I hop on the 10:30 shuttle bus to Lucky Peak and they drop us off at 11:00.  Weather forecast was wrong, and in the not pleasantly suprised kind of way.  45 degrees, 20 mph winds, rain, 35 degree windchill.  Damn.  I am frozen and wet and grossly underdressed.  Even a trash bag would have helped.  People are instantly putting on their wetsuits to stay warm, but I need to use the bathroom and didn't want to wrestle with the wetsuit in the port-o-can, so I waited to put my wetsuit on.  As I waited in a ridiculously slow line, I saw people huddled around trees, closed up in the gear drop moving van, hiding in port-o-cans.  While I'm in line, they announce that the bike is cut from 56 miles to 14 miles due to high winds.  Instantly, the transition area went from one of buzzing with (cold) promise to delfated quietness.  I myself was wondering if the race was really worth it, now that the bike was hardly anything.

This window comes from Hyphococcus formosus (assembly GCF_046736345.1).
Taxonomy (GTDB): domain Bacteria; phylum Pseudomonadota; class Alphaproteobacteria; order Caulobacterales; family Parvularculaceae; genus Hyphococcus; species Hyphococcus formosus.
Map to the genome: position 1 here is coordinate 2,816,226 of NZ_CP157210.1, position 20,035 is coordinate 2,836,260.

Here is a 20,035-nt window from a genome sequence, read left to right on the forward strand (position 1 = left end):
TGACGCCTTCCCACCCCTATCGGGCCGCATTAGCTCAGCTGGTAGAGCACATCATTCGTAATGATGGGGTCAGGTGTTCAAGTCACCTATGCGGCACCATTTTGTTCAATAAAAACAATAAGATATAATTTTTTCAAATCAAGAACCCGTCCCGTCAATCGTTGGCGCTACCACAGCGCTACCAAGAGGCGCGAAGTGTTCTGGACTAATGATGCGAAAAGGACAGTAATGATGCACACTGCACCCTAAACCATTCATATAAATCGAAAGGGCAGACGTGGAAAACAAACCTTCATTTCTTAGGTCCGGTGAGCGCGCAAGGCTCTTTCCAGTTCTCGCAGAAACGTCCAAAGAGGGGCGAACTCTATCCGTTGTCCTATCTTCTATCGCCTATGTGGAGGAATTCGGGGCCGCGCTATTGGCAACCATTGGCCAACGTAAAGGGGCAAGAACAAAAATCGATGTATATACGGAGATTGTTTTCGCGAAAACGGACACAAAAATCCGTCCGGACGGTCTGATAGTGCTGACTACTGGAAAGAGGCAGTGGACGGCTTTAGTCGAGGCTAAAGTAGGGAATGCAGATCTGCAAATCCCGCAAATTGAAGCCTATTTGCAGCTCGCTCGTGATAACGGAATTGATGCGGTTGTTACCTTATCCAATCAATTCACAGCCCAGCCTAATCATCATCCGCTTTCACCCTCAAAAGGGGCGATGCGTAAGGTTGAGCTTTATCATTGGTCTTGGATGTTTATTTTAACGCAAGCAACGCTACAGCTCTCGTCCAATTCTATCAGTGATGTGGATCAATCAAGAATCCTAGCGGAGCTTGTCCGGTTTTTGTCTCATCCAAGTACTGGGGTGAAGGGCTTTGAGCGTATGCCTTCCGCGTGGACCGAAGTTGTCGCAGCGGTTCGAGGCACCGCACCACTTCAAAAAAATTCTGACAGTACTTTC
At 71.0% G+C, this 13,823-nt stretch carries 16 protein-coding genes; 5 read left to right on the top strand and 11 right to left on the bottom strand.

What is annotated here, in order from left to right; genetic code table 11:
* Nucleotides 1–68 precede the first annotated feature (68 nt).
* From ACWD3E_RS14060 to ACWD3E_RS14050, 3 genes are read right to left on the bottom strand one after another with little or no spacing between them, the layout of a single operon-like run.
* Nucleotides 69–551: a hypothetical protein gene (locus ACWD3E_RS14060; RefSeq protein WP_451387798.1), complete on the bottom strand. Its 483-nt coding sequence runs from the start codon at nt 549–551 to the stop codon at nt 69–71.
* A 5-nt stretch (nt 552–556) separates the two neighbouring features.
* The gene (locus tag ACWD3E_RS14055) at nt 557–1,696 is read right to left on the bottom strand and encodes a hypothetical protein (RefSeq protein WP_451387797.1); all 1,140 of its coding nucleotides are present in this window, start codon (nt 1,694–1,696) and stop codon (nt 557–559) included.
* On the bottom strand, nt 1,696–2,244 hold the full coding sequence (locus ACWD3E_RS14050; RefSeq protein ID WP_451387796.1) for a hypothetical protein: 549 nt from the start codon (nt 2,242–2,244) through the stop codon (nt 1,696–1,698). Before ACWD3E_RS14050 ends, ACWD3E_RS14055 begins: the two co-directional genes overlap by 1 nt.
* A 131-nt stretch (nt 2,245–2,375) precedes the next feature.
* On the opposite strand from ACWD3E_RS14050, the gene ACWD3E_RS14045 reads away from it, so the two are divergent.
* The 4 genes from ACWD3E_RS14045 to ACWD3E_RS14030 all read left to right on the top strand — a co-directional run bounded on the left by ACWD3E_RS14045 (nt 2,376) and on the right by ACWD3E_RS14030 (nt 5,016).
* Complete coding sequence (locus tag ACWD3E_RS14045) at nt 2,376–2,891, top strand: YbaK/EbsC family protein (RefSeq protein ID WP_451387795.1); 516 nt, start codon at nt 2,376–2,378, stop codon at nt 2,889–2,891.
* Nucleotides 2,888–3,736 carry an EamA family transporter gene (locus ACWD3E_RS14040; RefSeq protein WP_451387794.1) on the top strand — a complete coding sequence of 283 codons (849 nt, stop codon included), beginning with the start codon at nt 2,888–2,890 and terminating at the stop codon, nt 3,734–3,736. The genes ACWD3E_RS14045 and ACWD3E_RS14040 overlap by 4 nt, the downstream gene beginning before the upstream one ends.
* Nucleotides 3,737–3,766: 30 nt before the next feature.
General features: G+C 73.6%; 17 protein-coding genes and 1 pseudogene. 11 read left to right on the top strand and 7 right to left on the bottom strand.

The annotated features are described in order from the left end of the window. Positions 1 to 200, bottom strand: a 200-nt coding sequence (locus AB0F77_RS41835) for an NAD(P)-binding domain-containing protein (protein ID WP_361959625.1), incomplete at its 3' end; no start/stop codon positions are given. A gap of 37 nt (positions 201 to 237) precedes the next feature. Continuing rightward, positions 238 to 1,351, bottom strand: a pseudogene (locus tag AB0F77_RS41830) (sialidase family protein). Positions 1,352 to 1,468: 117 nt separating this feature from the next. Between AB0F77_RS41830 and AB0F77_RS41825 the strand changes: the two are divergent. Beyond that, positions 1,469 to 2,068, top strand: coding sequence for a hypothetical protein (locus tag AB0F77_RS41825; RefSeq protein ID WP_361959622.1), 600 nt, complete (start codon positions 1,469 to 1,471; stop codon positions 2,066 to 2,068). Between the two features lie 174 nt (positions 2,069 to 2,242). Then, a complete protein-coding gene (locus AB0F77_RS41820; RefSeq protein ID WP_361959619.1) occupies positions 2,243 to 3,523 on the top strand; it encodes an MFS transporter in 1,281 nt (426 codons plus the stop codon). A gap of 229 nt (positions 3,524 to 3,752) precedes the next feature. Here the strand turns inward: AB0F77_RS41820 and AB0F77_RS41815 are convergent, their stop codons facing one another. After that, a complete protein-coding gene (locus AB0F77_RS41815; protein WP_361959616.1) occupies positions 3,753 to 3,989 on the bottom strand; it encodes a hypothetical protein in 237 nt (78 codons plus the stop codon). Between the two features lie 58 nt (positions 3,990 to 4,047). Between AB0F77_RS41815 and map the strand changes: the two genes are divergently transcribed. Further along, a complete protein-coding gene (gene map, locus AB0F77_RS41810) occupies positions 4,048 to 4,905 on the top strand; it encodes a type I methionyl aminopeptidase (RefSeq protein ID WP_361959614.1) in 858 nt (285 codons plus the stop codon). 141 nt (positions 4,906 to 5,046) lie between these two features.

even the sun on my kit couldn't keep me warm

At this point, its been about an hour and I'm frozen.  In the port-o-can line I just got colder and colder.  I remember standing there and watching the drizzle float, wondering what the hell I was doing there. 

After the pit-stop, I wrestle with my wetsuit.  Its awful.  My hands are numb and I'm shivering.  I'm seriously wondering how I can handle being out in the elements for another 60+ minutes and decide to find the warming tents that the RD's promised would be at the swim exit.  I wander over and all I can find is the medical tent.  This tent has 4 warming beds, 2 heaters (one of which was broken), 2 chairs and ~10 very concerned medical volunteers.  They are actually pretty pissed that they decided to not cancel the swim as well and I heard multiple times that they were very afraid of being overwhelmed by hypothermic people.